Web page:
If the main selling point is a cheaper product, beware. "That's not a competitive advantage, especially for someone coming into the market, unless you're ten times cheaper," Holly says. "Any existing company is going to be able to undercut you until they put you out of business."

When setting a price point, coming in higher than existing products and services can actually be better, Holly says. This shows that the business is offering something with more value.

Dig Deeper: Top Business-Plan Mistakes

Winning a Business-Plan Competition: Identify the Real Market Share

Recently Burke encountered an entrepreneur who claimed that in a $9 billion market, the business just needed a 2 percent market share to succeed. "Most of the time if they say there's a big market and they're going to get 2 or 5 percent market share, in truth we know they're going to get zero percent," he says. He suggests identifying the total addressable market, which is a subset of the larger market.

Mitchell has seen teams get overwhelmed. "They've got eight different products they're going to put out in the first six months," she says. "By having too many markets you're going to address and too many problems to solve initially, you spread yourself too thin."

Winning a Business-Plan Competition: Make it Engaging

Bryce Benjamin, CEO in residence at USC Marshall's Lloyd Greif Center for Entrepreneurial Studies, heads the school's New Venture Seed Competition. He's seen presenters get caught up with their own cleverness. "Judges and investor panels need to be able to quickly absorb the problem and product solution," he says.

Behnke admits he wishes he had made his business plan less vanilla. "I tried to make sure I came across as very professional and smart," he says. "I think they needed more of my personality to come through."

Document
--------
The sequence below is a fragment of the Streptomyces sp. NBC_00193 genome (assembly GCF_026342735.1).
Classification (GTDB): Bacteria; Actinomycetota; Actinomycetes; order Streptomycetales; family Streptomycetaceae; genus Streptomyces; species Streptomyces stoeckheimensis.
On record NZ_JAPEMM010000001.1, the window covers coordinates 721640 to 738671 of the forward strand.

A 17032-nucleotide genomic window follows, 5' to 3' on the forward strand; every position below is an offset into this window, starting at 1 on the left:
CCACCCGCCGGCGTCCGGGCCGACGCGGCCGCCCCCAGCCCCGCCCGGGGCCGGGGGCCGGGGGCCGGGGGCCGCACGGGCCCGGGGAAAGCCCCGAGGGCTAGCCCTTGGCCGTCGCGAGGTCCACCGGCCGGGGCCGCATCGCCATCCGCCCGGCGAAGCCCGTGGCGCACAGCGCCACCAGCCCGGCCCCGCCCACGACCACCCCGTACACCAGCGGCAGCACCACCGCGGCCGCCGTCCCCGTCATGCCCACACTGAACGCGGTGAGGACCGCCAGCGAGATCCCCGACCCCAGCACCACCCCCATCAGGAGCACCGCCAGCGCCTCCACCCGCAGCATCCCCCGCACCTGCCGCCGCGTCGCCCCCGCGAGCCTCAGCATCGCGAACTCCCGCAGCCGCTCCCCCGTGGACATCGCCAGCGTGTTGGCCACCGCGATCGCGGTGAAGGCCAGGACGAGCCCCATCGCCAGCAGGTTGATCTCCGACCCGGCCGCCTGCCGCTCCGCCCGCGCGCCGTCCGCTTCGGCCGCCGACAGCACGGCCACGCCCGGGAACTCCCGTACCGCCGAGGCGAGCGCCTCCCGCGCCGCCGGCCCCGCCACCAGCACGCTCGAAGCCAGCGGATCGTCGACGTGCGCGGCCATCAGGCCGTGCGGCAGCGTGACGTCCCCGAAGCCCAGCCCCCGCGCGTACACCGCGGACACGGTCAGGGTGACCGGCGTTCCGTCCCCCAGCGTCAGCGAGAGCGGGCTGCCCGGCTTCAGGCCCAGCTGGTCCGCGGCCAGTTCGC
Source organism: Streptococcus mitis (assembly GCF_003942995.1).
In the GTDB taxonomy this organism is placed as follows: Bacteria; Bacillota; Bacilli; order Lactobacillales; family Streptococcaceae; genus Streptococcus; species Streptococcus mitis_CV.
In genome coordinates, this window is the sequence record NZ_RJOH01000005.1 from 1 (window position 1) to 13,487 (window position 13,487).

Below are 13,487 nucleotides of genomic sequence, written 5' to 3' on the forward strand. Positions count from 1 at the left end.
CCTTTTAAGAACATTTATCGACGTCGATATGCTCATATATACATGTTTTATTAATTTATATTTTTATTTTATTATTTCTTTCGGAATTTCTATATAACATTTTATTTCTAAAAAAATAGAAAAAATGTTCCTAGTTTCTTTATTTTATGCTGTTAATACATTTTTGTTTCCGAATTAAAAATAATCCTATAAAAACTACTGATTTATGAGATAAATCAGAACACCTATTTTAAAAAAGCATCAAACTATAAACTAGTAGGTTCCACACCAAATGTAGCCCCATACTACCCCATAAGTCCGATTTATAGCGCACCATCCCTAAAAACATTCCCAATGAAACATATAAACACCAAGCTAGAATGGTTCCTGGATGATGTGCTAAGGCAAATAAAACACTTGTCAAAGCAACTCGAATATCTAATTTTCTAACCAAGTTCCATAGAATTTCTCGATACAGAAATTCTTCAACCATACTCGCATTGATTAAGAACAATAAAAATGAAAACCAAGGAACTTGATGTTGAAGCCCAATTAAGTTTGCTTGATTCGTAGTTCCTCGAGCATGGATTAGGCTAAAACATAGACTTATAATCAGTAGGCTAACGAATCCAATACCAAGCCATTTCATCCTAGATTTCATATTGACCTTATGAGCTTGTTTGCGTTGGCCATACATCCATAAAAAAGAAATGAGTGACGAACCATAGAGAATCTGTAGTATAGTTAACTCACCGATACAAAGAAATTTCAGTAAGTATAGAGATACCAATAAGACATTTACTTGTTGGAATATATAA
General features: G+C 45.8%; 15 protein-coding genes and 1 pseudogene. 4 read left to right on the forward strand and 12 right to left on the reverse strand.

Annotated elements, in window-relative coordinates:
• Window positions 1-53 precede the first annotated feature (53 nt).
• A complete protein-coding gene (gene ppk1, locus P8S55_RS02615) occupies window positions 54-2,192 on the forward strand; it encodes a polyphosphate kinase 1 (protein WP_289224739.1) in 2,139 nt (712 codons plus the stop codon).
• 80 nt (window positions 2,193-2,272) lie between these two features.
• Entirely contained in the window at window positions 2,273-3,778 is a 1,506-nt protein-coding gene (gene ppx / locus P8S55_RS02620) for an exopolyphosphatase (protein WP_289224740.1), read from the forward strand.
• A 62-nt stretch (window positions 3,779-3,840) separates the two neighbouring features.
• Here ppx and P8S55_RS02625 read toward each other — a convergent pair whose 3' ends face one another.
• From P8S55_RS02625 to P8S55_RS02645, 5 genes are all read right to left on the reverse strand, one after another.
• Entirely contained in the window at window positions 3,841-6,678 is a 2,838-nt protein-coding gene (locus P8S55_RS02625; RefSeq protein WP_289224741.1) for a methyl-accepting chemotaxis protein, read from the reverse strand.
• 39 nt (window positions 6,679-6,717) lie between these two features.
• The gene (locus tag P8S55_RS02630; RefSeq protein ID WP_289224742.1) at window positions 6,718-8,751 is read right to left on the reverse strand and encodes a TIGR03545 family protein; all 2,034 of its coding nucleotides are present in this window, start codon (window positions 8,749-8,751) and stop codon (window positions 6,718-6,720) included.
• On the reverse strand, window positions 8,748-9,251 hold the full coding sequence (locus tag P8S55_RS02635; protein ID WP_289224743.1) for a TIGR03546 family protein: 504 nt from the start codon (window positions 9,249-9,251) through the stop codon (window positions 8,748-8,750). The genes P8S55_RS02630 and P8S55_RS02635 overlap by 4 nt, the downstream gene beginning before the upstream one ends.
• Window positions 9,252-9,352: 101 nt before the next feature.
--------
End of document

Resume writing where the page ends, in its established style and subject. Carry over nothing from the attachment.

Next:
On paper, the explanation should be simple and memorable. "If it gets to be more than about nine words, stop and make a new sentence," Cassidy advises. To present its automated grocery shopping system, Cassidy's team did a skit. "There's nothing wrong with doing a little show biz in your demos," he says.

Winning a Business-Plan Competition: Accept Feedback and Anticipate Questions

Burke says investors are looking for a coachable CEO, not an arrogant leader who won't take advice. "Listen to the feedback that's given," he says. "Your chance of being successful drops a lot if you're not willing to listen to other people, and the VCs know that."

Some of the most cringe-worthy moments Bryce Benjamin has witnessed involved people who got defensive and argued with the judges. "That will take an otherwise presentable idea and undermine it," he says.

One of the smartest things Burke has seen is making an index slide in PowerPoint that links to backup slides containing answers to possible questions. That way, when a judge asks, "Tell us what your unit cost is in 2015," the team can go to the index, find the hyperlinked slide, and show the answer right away. "It's a preparation trick that most people don't use."

Benjamin suggests picking one spokesperson for a short Q&A to make the strongest impact. He also recommends teams view the Q&A period as a chance to present data that would complicate the initial presentation. "Recognize that judges are going to want to drill into what your assumptions are, so you want backup slides that have been created in anticipation," he says.

Contest participants who don't receive funding or awards can still find success. "We certainly took a lot from the feedback we got," Luke Behnke says. Recognizing a persistent need, his team continues to work on its business plan.

Burke sees enormous value in business-plan competitions. "We've had teams tell us the weekend they came here, they learned more than their entire two-year MBA program."